We thank Moriguchi et al. for their interest in our study1 recently published in Hepatology. We share the view that tumor risk evaluation for induced pluripotent stem (iPS) cells is important and that clinical applications of human iPS cells require safe iPS generation. Our article is the first to focus on the feasibility of deriving human iPS cells from cells of human endoderm origin (i.e., human primary hepatocytes that are very short lived in vitro and thus are considered to be hard to reprogram into iPS cells) and redirecting these endoderm-derived iPS cells into multistage hepatic cells.
Because we are fully aware of the importance of tumor risk evaluation for iPS cells and their derivatives, in vivo transplantation studies with our human endoderm iPS cells have been performed. So far, we have not detected any malignant transformation with hepatic cells differentiated from iPS cells when they have been transplanted into immunodeficient mouse models of chronic liver diseases.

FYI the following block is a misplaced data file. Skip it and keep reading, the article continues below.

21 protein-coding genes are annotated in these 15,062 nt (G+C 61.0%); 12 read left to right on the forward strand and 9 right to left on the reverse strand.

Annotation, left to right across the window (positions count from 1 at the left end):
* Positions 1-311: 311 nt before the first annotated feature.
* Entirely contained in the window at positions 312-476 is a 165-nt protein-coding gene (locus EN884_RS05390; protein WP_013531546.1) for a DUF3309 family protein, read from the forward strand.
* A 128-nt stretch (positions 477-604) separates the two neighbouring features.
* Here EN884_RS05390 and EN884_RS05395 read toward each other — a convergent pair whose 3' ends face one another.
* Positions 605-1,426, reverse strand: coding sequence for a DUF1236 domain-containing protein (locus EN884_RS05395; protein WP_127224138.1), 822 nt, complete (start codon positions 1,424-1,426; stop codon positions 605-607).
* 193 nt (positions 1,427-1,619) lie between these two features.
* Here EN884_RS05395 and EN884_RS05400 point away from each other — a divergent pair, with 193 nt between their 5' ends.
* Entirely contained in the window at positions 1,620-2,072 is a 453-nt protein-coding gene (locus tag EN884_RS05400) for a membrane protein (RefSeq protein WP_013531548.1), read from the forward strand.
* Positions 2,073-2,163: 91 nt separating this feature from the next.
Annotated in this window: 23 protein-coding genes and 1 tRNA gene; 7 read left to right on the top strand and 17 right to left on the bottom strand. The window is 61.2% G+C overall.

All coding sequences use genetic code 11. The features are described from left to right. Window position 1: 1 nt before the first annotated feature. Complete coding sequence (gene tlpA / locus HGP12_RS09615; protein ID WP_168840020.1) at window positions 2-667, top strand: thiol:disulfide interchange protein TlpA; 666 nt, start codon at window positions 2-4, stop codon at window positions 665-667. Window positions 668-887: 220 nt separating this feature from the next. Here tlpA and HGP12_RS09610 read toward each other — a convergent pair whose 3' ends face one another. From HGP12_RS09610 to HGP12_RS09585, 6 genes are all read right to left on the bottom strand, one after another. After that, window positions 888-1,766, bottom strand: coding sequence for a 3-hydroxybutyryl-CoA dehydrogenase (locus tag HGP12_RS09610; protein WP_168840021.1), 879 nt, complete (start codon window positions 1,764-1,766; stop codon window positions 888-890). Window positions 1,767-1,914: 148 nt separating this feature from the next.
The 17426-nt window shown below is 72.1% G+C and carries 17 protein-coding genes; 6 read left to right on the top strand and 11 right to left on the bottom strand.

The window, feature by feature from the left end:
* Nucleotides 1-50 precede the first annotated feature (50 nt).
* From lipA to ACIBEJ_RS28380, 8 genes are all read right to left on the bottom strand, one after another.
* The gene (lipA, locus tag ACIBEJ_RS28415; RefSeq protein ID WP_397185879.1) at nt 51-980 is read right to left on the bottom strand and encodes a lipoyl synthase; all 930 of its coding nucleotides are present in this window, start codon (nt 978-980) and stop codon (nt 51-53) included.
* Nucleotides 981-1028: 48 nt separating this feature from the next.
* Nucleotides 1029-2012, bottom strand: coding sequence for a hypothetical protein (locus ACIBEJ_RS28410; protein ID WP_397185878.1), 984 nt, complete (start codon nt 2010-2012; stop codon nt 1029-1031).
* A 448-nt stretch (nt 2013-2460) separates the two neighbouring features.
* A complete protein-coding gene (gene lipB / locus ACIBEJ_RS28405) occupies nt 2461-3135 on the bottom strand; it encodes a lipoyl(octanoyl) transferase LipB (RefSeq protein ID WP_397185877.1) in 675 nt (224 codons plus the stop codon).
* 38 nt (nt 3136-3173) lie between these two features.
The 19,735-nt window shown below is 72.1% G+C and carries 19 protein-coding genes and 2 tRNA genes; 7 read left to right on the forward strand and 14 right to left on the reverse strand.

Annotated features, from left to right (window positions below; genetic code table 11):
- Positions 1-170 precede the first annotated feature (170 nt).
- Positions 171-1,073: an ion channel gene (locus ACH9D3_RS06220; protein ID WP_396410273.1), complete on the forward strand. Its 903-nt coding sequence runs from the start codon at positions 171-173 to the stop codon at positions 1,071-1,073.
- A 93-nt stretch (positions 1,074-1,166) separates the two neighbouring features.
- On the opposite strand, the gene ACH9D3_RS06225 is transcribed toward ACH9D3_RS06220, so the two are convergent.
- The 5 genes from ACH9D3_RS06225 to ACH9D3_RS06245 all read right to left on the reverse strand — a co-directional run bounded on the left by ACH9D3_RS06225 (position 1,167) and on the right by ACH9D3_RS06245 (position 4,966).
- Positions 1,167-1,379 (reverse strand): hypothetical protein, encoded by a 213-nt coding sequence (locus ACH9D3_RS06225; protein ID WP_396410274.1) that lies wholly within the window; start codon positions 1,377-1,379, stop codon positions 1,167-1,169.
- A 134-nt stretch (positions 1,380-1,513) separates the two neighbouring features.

More importantly, we have also derived virus-free and integration-free human iPS cells (Fig. 1A) with an established nonviral approach,2 and we have been able to differentiate these virus-free iPS cells into hepatic endoderm cells (Fig. 1B). Therefore, we have demonstrated that the hepatic differentiation protocol that we used in our previous study1 is also applicable to the hepatic differentiation of virus-free and integration-free human iPS cells (Fig. 1).
Although we have observed reliable iPS generation with the nonviral method (Fig. 1), it is less efficient than the viral protocol; the reprogramming process has been significantly longer with the nonviral method (17-35 days for the detection of iPS colonies) versus the viral method that we reported (6-14 days for the detection of iPS colonies).1 Therefore, novel reprogramming technologies that can efficiently generate safe iPS cells from mature cell types will be highly beneficial to the field.